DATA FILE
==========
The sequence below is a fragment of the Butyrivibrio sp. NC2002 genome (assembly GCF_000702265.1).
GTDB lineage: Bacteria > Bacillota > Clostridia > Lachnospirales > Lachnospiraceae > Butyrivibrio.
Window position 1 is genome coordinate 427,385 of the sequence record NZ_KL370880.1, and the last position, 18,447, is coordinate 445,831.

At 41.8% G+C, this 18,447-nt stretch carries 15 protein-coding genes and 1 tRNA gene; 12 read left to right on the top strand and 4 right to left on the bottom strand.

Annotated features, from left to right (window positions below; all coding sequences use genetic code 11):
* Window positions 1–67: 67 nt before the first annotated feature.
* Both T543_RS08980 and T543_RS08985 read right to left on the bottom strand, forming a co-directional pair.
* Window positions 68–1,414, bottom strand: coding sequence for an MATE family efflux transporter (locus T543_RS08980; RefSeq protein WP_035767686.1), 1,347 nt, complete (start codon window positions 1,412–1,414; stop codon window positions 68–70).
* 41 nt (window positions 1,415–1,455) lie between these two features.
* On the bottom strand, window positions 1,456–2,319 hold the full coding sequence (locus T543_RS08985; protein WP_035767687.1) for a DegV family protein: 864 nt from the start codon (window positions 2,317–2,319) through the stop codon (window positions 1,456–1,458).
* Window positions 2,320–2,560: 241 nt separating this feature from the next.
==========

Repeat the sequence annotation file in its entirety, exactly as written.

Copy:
The sequence below is a fragment of the Butyrivibrio sp. NC2002 genome (assembly GCF_000702265.1).
GTDB lineage: Bacteria > Bacillota > Clostridia > Lachnospirales > Lachnospiraceae > Butyrivibrio.
Window position 1 is genome coordinate 427,385 of the sequence record NZ_KL370880.1, and the last position, 18,447, is coordinate 445,831.

At 41.8% G+C, this 18,447-nt stretch carries 15 protein-coding genes and 1 tRNA gene; 12 read left to right on the top strand and 4 right to left on the bottom strand.

Annotated features, from left to right (window positions below; all coding sequences use genetic code 11):
* Window positions 1–67: 67 nt before the first annotated feature.
* Both T543_RS08980 and T543_RS08985 read right to left on the bottom strand, forming a co-directional pair.
* Window positions 68–1,414, bottom strand: coding sequence for an MATE family efflux transporter (locus T543_RS08980; RefSeq protein WP_035767686.1), 1,347 nt, complete (start codon window positions 1,412–1,414; stop codon window positions 68–70).
* 41 nt (window positions 1,415–1,455) lie between these two features.
* On the bottom strand, window positions 1,456–2,319 hold the full coding sequence (locus T543_RS08985; protein WP_035767687.1) for a DegV family protein: 864 nt from the start codon (window positions 2,317–2,319) through the stop codon (window positions 1,456–1,458).
* Window positions 2,320–2,560: 241 nt separating this feature from the next.